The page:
“We must cultivate that sacred silence which makes people remember the words of Jesus: See how they love one another. How often we find ourselves speaking of the faults of another. How often our conversation is about someone who is not present. Yet see the compassion of Christ toward Judas, the man who received so much love yet betrayed his own master. But the master kept the sacred silence and did not betray Judas. Jesus could have easily spoken in public – as we often do – telling the hidden intentions and deeds of Judas to others. But he didn’t. Instead, he showed mercy and charity. Rather than condemning Judas, he called him his friend.”

-St. Mother Teresa of Calcutta

Speaking falsities about another is the sin of slander or calumny. Speaking about the weakness and faults of another, without a valid reason, is the sin of detraction. We know these best as gossip. Avoiding these sins can be very difficult, especially when we hang out with others in the same camp. It takes a regular self-check of my motives and self-awareness to realize when I am crossing the line. When I engage in gossip, I feel superior for about 2 minutes, then lousy the rest of the day.

(Matthew 18:15-20) God guides us in how to take action with care, compassion, and diplomacy in our church, family, or workplace when addressing errant behavior of others, so we don’t have to gossip and sin:

First, go to the person one-on-one and tell him/her their fault(s); if they listen and change, great!

Second, if they don’t listen and change, go to the person a second time and bring someone else with you so that “every fact may be established on the testimony of two or more witnesses”.

Third, if they still don’t change, tell the church (family head, human resources).


Fourth, if they still don’t listen, treat them as a “tax collector or a gentile” which means they may need to be separated from the community, family, or company in a compassionate way by offering a supportive prayerful path to foster change to correct the errant behavior. (Training, rehabilitation, out placement services).

I can vouch Matthew 18, when done correctly, works every time. It also helps me keep “sacred silence”!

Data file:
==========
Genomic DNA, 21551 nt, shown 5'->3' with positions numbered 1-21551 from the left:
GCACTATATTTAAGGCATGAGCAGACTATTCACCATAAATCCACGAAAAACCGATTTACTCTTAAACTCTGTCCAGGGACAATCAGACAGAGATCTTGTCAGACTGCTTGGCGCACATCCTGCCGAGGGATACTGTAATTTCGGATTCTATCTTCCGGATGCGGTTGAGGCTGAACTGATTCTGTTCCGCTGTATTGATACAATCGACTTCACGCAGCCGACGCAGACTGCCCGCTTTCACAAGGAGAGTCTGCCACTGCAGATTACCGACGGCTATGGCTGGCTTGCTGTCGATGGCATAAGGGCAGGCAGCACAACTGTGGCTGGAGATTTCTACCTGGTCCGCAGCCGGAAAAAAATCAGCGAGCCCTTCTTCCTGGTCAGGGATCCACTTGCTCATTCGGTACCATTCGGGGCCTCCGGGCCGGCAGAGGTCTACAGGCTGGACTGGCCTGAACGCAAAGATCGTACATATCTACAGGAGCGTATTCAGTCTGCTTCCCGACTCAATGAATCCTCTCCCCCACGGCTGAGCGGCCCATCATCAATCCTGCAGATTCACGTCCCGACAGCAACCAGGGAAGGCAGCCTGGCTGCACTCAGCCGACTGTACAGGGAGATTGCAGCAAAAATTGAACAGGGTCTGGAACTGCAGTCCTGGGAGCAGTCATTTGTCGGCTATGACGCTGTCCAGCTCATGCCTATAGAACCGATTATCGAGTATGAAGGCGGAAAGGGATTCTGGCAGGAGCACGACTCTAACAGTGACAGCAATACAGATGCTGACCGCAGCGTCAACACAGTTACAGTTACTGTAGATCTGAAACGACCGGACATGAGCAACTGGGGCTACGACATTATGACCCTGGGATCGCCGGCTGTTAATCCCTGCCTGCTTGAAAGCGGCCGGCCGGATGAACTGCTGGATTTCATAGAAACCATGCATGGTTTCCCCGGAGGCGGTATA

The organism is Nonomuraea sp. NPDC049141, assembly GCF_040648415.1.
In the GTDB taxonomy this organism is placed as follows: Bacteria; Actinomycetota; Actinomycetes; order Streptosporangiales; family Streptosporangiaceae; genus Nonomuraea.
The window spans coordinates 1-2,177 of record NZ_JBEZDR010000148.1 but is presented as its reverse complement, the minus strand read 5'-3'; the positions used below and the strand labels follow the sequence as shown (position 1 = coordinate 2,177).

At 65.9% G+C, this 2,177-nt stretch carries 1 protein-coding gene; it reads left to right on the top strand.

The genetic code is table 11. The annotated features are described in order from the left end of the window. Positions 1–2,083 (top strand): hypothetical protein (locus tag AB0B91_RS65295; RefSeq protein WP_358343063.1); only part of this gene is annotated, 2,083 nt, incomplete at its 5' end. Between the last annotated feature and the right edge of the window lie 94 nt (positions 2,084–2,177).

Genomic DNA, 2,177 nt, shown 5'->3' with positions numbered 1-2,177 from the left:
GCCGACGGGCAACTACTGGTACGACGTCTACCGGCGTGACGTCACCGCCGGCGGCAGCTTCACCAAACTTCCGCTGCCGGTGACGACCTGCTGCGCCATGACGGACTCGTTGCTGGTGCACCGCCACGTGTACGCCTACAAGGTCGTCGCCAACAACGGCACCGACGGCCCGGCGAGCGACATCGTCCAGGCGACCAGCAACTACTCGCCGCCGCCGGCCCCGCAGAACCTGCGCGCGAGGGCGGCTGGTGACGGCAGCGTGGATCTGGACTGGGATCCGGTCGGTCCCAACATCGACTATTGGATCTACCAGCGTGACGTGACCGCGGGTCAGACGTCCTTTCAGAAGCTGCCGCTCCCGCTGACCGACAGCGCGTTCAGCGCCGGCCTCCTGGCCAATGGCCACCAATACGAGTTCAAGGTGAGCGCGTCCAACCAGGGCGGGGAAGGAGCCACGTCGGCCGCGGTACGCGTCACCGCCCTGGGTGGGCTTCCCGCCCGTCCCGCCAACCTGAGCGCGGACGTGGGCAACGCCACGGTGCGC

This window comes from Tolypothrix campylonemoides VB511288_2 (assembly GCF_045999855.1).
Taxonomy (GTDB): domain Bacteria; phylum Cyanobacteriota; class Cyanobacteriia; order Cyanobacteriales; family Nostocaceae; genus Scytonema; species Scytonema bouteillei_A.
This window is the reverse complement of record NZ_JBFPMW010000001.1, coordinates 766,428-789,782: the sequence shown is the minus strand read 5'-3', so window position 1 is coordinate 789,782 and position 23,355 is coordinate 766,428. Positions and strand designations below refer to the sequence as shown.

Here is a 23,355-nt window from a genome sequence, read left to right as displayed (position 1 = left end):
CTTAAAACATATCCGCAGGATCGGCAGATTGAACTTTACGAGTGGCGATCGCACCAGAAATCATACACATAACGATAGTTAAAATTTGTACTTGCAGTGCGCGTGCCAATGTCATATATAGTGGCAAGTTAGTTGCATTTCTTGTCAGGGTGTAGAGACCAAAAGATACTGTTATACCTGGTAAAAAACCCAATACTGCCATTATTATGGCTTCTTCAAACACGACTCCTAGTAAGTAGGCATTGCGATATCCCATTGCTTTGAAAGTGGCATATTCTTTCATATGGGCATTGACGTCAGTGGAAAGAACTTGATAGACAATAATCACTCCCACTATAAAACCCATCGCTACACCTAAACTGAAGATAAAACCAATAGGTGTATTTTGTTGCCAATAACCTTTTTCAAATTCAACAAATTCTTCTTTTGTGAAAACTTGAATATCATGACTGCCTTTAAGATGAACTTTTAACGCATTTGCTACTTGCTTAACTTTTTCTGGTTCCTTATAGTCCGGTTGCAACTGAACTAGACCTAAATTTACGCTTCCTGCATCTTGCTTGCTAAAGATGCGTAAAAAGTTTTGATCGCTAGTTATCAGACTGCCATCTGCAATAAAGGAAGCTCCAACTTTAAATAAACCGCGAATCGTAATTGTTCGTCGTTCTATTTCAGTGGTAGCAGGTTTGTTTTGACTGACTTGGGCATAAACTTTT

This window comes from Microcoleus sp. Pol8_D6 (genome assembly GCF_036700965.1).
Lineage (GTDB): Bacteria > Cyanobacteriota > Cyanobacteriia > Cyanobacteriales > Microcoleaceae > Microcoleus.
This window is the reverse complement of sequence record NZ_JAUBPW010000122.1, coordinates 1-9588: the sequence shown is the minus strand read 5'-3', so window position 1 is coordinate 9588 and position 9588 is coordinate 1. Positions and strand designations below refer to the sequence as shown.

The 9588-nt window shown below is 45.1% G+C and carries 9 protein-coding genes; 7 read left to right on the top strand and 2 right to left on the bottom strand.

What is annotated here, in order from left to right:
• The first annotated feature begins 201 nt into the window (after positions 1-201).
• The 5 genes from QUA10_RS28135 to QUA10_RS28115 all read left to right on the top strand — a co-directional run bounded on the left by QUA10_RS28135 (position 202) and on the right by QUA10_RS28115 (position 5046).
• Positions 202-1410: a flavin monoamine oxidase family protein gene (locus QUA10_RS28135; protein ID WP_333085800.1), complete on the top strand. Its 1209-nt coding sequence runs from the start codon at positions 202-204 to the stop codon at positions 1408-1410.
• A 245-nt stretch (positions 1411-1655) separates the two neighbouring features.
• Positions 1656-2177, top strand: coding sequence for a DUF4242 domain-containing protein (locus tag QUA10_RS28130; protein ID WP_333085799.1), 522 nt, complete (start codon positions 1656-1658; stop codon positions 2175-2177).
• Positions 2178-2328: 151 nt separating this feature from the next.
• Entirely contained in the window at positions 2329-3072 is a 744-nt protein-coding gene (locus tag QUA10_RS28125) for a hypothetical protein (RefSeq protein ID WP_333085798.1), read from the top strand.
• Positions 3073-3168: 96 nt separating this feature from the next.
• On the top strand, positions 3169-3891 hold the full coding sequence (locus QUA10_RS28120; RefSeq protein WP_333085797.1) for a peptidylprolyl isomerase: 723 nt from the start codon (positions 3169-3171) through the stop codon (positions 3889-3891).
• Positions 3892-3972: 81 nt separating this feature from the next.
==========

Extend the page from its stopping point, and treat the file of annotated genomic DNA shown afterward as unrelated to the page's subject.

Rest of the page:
One of the biggest set-ups for disappointment, disillusionment, and even depression for me in the past has been my expectations. My determination of how a future result should be, and then anchoring all my hope on that expected result. When the result does not happen, not good.

I have experienced this let down with jobs, homes, and children. The result has many times not lived up to what I wanted to play out. My attachment to an expected result is the problem. I get resentful about a person, the situation, and sometimes God. Expectations are resentments in escrow. They have little upside to the peace in our lives.

But aren’t we supposed to hope? Aren’t we supposed to be a hopeful people? Faith is hope with a track record. While St. Paul tells us that “faith is belief in things unseen,” Hebrews 11:1 hope many times precedes faith and, when we are blessed with the gift of hope and things work out over time…all the time…but not on our time, faith grows. The challenge is not having specific expectations of future events. Not writing the script. Not being in the results business. Not being in the God business. He is the one who writes the script, fashions the result, and is…God.

A solution is replacing my self-determined expectations with being expectant that God will provide. This doesn’t mean I sit back and wait. It means I pray. I pray that God graces me with knowledge (even a little) of his will in a situation and the strength to do the next right thing.